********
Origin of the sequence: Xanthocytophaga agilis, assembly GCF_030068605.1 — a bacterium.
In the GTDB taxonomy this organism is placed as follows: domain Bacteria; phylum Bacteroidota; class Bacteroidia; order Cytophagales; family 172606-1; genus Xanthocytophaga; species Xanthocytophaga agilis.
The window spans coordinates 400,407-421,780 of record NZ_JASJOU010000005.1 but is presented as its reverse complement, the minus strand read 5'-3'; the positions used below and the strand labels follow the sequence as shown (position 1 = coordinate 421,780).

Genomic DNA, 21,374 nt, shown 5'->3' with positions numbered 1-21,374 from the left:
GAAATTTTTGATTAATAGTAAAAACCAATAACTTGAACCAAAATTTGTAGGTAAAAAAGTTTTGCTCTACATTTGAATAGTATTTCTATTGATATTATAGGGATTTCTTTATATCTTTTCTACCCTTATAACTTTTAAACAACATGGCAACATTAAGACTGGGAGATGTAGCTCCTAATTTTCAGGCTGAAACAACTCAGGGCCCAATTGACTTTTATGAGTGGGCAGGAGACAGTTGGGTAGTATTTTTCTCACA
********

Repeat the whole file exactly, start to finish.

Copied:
Origin of the sequence: Xanthocytophaga agilis, assembly GCF_030068605.1 — a bacterium.
In the GTDB taxonomy this organism is placed as follows: domain Bacteria; phylum Bacteroidota; class Bacteroidia; order Cytophagales; family 172606-1; genus Xanthocytophaga; species Xanthocytophaga agilis.
The window spans coordinates 400,407-421,780 of record NZ_JASJOU010000005.1 but is presented as its reverse complement, the minus strand read 5'-3'; the positions used below and the strand labels follow the sequence as shown (position 1 = coordinate 421,780).

Genomic DNA, 21,374 nt, shown 5'->3' with positions numbered 1-21,374 from the left:
GAAATTTTTGATTAATAGTAAAAACCAATAACTTGAACCAAAATTTGTAGGTAAAAAAGTTTTGCTCTACATTTGAATAGTATTTCTATTGATATTATAGGGATTTCTTTATATCTTTTCTACCCTTATAACTTTTAAACAACATGGCAACATTAAGACTGGGAGATGTAGCTCCTAATTTTCAGGCTGAAACAACTCAGGGCCCAATTGACTTTTATGAGTGGGCAGGAGACAGTTGGGTAGTATTTTTCTCACA